March Madness Comes Home

March Madness is here and not a moment too soon for those wanting to stretch their spring legs. If you’re looking for some great ideas on how to watch the tournament, check out our Super Bowl post, but if you have the itch to shoot some hoops, maybe it’s time to put in a court of your own.

Outdoor courts and hoops have been staples of suburban America for decades: providing enough open space to shoot threes and play small-sided games. While a hoop hanging over the garage will suffice for many, there’s so much room for innovation, like building a patio court with a beautiful, wooded backdrop.

Exterior

Although we have had a pleasantly mild winter this year, that’s not always the case in New England.  As a general matter, an outdoor hoop around here would only be used for a part of the year. While for many an indoor hoop isn’t an obvious possibility,  it can be as attainable as a hoop in the garage.

Interior

The other quick fix is, of course, to incorporate a hoop into an existing bedroom without needing too many alterations.

Interior

Interior

If you’re willing to dedicate a bit more space, multipurpose rooms can be a great place to hang a hoop while not losing too much space when you aren’t playing. You’ll still be able to shoot free throws, without sacrificing the utility of the room for other activities.

Interior

Interior

Interior

Basketball fanatics will really want to make a fast break for hardwood flooring, though, as it provides the most authentic experience. You’ll be playing half-court and sinking threes from the comfort of your own house—not having to bear frigid temperatures outside during basketball season will be nice too.

Interior

Interior

Interior

Whichever option suits your fancy, incorporating basketball into your home is not only a healthy decision, but an accessible one. What could be better than having guests over for the game only to take a break and shoot hoops at halftime?

We can help make your dream come true: find a #professionalremodeler by visiting our website at #NARICT

Top 10 Trends for Residential Landscape Design

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Sustainable design is the big trend for residential landscapes, according to the 2016 Residential Landscape Architecture Trends Survey

The popularity of outdoor living spaces among consumers continues to grow; that we know. And with water conservation and the future of water resources on the minds of many in the nation, there’s also growing awareness of and commitment to reducing water use among consumers in their homes and gardens. A recent survey conducted by the American Society of Landscape Architects (ASLA) to discover the leading trends in residential outdoor design bears this out, finding that rainwater/graywater harvesting is a top trend among homeowners who increasingly seek residential landscapes that are both beautiful and minimize water use and stormwater runoff.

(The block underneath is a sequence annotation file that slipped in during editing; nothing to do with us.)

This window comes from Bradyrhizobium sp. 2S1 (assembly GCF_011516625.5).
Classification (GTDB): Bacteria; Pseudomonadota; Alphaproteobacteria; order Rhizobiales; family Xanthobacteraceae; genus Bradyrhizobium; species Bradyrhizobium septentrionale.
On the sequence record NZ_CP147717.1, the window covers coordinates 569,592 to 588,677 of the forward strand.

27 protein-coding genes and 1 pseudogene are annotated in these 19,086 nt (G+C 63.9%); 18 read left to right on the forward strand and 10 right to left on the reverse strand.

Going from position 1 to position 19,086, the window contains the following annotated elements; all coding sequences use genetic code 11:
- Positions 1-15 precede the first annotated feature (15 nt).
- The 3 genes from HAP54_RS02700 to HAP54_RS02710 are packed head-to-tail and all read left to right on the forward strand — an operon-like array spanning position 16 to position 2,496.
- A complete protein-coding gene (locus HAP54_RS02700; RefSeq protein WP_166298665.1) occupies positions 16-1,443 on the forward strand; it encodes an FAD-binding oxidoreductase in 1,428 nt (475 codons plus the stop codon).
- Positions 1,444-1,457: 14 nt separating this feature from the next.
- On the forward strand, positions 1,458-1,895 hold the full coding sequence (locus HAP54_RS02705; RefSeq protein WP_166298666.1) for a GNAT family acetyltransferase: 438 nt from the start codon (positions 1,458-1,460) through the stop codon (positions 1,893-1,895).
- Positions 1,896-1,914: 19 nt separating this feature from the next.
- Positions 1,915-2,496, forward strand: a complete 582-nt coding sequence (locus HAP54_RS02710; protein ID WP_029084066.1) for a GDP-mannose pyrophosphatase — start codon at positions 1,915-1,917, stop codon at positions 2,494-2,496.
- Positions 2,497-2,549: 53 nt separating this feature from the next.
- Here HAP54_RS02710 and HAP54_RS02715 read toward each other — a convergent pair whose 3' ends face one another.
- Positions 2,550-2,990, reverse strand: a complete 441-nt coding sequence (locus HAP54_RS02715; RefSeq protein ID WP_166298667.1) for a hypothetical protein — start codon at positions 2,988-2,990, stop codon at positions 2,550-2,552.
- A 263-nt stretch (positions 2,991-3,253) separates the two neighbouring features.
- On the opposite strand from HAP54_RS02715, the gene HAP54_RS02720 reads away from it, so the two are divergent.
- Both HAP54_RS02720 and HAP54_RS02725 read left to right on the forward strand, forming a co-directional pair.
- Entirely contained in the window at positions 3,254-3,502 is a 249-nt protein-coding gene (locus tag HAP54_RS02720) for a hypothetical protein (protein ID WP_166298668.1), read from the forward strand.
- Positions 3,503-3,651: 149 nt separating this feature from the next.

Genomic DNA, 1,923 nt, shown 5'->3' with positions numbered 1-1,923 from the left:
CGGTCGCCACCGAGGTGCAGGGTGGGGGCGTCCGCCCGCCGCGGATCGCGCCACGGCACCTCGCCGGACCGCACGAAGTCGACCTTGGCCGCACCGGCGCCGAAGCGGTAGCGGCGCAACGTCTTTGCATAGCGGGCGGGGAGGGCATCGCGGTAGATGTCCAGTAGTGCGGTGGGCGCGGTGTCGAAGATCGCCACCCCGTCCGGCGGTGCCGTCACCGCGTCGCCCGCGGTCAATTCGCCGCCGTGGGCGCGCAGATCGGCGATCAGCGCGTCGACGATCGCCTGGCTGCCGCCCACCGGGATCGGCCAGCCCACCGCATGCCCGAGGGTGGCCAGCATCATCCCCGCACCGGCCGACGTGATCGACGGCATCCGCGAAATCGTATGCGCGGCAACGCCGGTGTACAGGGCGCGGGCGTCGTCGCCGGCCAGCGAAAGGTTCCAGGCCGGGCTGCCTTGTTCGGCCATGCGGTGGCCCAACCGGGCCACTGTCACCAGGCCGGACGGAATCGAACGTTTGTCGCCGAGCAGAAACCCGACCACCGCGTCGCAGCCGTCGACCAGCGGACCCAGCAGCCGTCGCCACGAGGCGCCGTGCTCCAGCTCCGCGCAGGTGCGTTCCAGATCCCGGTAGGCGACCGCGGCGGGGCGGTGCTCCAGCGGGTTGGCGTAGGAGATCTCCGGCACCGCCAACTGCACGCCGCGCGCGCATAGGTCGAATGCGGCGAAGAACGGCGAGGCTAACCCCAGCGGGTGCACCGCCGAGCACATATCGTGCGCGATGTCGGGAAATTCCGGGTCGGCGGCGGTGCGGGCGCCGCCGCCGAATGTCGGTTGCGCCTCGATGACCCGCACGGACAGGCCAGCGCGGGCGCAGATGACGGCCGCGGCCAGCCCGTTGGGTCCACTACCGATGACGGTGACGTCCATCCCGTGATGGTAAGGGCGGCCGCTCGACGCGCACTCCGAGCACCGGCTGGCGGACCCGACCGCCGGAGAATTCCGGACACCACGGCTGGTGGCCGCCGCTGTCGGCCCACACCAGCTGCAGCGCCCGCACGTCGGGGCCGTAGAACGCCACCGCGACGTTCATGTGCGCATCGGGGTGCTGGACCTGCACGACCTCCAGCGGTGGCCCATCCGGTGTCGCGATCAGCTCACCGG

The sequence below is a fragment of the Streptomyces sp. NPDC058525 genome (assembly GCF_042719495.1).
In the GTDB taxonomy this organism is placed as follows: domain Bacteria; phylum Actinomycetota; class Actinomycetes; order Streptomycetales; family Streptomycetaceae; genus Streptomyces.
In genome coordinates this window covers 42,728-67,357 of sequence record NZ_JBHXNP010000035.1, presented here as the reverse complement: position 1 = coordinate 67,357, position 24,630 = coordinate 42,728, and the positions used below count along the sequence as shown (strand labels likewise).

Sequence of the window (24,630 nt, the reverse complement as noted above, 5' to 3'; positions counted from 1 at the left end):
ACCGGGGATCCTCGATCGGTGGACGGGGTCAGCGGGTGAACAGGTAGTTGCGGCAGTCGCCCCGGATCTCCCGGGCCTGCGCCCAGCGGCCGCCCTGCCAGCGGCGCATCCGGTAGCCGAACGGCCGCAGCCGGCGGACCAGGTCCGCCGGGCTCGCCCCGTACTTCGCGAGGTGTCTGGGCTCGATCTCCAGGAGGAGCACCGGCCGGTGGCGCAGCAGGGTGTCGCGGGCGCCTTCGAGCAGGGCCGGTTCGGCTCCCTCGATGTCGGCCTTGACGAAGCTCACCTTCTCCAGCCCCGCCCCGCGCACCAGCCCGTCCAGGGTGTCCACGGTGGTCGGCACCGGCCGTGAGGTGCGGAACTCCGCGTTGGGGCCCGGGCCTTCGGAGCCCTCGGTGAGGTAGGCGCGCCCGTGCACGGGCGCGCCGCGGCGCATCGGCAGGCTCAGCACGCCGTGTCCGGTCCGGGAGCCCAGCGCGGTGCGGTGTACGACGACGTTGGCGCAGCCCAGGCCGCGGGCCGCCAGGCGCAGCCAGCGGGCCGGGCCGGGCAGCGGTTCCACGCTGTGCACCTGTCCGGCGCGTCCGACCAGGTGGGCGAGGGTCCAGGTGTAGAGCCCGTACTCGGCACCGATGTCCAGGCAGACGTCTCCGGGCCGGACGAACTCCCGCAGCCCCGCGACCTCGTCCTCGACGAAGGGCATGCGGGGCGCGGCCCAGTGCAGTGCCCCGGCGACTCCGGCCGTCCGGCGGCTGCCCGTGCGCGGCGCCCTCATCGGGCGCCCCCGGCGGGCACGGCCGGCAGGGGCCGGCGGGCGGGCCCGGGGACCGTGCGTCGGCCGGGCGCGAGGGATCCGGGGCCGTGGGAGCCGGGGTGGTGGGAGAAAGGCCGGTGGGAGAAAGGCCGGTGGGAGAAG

The survey, conducted from Feb. 4 through Feb. 18, 2016, gathered responses from 803 participants who were asked to rate the expected popularity in 2016 of various residential outdoor design elements. The results indicate that consumers seek outdoor living spaces that are environmentally sustainable, reduce water use/costs, and are easy to maintain. The top five project types that landscape architects anticipate will be most in demand by consumers in 2016 are:

1. Rainwater/graywater harvesting – 88 percent
2. Native plants – 86 percent
3. Native/adapted drought-tolerant plants – 85 percent
4. Low-maintenance landscapes – 85 percent
5. Permeable paving – 77 percent

Other project types in the top 10 list incude: fire pits/fireplaces, food/vegetable gardens, rain gardens, drip/water-efficient irrigation, and reduced lawn areas.

With sustainabiity leading the trends, the top 10 sustainable elements, ranked in order of popularity for 2016, are: rainwater/graywater harvesting (88 percent), native/adapted drought tolerant plants (85 percent), permeable paving (77 percent), drip/water-efficient irrigation (72 percent), reduced lawn area (72 percent), recycled materials (61 percent), solar-powered lights (56 percent), compost bins (45 percent)

Top five results for other survey categories:

Outdoor design elements: fire pits/fireplaces (75 percent), lighting (67 percent), wireless/Internet connectivity (66 percent), seating/dining areas (64 percent), outdoor furniture (63 percent).

Outdoor structures: pergolas (51 percent), decks (47 percent), arbors (44 percent), fencing (44 percent), porches (40 percent), ADA accessible structures—ramps, bars, shelving, etc. (38 percent).

Outdoor recreation amenities: sports courts—tennis, bocce, etc. (41 percent), spa features—hot tubs, Jacuzzis, whirlpools, indoor/outdoor saunas (40 percent), and swimming pools (36 percent).

Landscape and garden elements: native plants (86 percent), low-maintenance landscapes (85 percent), food/vegetable gardens—including orchards, vineyards, etc. (75 percent), rain gardens (73 percent), water-saving xeriscape or dry gardens (68 percent).

Find more landscape ideas at the ASLA website.

Then visit NariCt.org to find a experienced local #professional who can help make your #dreamscometrue.